I didn't receive my ticket until I exited the bus and I could see why some people were selling them on eBay. The photo quality was terrible! Too small to make out an distinguishing features and covered in white splodges. It could have been anyone on the ticket. The stewards letting people on site didn't really care either and needs a serious re-think before next year. I think the best idea is to add a computer terminal at the gates. They already have to scan the ticket under a UV light to check for watermarks. Add a barcode that can be scanned at the entrance and display your photo on screen. Far easier and cheaper than photos on tickets.
Anyway, one plus point of getting the bus was I arrived next to the field we camped in so no 4 mile treks across the site weighed down with luggage! For people who don't know much about the festival the site is massive. It's the biggest festival in Europe, if not the world. This year the site was increased to a whopping 1000 acres! It takes over an hour to walk from one side to the other and that's without the hassle of people and tents in the way! The capacity was also increased by 43,000 this year and was at maximum capacity as far as I am concerned.
On arriving I met up with my mates and found where we were camped. They had already erected my tent so I dumped my stuff and cracked open a beer. Time to start the festival! We were camped miles from nowhere in the top corner of the site as our normal field had turned into a family compound with 10ft wire fences and guards! Not happy.
After an hour or so we set off to wander around the enormous site. The first thing that struck me as different this year was the police presence. There were mounted police for the first time and covert camera tents to catch thieves in the act. For the rest of the afternoon we sat around the Jazz World Stage drinking Brothers Bar cider from 2 litre bottles. It was a great afternoon especially as the sun was shinning. I was so knackered though that I was back at the tent just after midnight. Chris F who had left shortly after me was feeling the effects of the cider and took 4 hours to find our tents! He had wandered round most of the site completely lost tripping over guy ropes before finally finding his tent. At the end of the first day I was still in good spirits and looking forward to the next day.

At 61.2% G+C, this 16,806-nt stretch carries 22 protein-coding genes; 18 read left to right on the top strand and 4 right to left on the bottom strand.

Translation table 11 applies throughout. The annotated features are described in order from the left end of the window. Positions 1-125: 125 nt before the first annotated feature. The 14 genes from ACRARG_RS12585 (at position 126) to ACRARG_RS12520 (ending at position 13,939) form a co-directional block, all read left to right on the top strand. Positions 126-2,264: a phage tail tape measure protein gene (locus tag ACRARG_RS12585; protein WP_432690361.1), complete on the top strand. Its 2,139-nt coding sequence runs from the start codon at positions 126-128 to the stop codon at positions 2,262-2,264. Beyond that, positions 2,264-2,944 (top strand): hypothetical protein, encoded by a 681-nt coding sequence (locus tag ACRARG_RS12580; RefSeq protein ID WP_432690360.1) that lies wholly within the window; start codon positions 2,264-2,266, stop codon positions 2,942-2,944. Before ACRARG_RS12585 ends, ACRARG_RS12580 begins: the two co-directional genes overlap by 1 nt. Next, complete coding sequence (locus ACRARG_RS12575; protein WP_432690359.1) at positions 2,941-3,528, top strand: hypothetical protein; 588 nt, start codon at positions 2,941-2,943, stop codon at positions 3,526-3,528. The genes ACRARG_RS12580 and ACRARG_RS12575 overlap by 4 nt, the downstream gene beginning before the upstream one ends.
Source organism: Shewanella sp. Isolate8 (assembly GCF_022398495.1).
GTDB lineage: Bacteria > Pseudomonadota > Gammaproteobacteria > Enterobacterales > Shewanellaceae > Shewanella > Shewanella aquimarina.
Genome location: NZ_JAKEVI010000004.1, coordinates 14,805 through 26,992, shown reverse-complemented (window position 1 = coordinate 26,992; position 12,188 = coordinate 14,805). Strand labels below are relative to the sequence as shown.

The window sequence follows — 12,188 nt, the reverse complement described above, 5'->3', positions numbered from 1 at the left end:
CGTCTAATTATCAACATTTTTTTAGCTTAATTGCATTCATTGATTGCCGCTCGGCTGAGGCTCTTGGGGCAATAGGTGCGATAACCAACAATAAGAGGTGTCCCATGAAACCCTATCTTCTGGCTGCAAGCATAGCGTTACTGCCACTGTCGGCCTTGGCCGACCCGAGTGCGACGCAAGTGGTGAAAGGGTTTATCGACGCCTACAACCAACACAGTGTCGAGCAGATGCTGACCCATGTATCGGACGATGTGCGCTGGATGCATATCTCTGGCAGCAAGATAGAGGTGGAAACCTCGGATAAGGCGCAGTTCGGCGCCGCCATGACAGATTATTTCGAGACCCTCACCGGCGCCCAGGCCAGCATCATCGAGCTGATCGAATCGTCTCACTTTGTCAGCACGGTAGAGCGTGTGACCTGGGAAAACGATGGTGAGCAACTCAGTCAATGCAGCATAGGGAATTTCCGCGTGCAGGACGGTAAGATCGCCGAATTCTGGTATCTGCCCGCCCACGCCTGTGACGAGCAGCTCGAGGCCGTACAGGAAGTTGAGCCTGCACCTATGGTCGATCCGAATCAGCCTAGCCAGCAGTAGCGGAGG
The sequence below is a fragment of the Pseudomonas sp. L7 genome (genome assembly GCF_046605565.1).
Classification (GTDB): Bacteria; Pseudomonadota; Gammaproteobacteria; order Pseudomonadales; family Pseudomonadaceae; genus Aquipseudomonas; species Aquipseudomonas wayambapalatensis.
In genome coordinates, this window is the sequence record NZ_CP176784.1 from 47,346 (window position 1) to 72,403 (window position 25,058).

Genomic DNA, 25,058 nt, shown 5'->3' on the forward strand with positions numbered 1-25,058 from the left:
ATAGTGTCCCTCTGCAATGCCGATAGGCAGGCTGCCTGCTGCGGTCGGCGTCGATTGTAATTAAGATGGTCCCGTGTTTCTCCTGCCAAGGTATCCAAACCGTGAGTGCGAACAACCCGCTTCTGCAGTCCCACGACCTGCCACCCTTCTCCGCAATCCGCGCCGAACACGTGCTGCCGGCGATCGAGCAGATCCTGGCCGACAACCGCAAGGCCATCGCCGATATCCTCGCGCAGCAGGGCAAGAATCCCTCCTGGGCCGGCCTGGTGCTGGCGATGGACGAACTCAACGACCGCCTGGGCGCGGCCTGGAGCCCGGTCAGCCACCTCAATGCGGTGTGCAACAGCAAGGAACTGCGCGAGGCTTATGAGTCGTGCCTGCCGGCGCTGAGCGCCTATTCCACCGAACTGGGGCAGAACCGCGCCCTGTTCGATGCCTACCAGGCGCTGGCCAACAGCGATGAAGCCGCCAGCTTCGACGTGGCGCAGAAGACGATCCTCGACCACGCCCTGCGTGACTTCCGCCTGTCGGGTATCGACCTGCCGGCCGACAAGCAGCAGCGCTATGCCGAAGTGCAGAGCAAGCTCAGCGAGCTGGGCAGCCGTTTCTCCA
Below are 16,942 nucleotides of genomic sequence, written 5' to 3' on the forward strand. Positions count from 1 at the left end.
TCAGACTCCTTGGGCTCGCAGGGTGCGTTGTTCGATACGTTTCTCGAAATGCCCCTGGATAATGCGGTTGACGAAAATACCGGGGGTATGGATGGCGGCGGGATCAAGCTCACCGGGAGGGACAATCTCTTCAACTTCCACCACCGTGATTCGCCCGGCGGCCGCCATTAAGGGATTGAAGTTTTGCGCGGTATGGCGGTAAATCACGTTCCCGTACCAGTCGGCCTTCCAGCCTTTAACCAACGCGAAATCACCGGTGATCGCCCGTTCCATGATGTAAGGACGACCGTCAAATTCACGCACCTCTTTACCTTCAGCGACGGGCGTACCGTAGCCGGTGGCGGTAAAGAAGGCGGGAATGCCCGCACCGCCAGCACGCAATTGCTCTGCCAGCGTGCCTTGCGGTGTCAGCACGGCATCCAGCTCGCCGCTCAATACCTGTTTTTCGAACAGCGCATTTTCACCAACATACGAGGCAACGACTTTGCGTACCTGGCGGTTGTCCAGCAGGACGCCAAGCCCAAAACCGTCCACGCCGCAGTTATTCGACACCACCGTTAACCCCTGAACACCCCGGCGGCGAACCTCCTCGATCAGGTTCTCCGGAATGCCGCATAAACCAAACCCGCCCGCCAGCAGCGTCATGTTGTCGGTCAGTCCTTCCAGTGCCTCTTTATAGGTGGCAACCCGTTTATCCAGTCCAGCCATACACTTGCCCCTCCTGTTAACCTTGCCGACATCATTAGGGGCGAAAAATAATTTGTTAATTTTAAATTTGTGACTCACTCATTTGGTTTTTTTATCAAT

Thursday is always a nothing day at Glasto and this year was no different. At about 5am I heard it start raining and it was still going when I woke up at about 9. We were all a bit annoyed and didn't really want to do anything.
At about 11 there was a break in the clouds and we decided it was time to get up and get something to eat. One of the best places we found in '05 was a café called Common Ground next to the Acoustic Stage. We called it Jesus Ranch because it was full of Christian propaganda. The only problem is the acoustic field is miles from all the other stages.
We had nothing better to do so headed there for a fajita before it started pouring again. Once the rain had subsided we went for a bit of a wander to get reacquainted with the site, mainly to check out what food was available this year. Contrary to what you may believe the food at Glasto is generally of a good standard. We had a rule that if you avoided any stall with a beige sign then you'd be fine. There was food from all around the world as usual. Thai, French, Italian, Jamaican, Welsh.....bit of everything really.
By now the rain was starting to churn up the mud and we decided to head back to the tents for a fire over more cider. The fire wood wasn't very good quality this year and we had a massive log that would never light. We also take a separate cheap tent every year to hold the fire wood and booze, we call it the "tent of woe". At the end of Thursday I was still reasonably happy and looking forward to the start of the festival proper.
I won't bore you with all the details about the bands as it's not really very interesting. All that happens is you stand around watching from afar, vaguely interested in what they are playing, so I'll only mention the bands that were really good.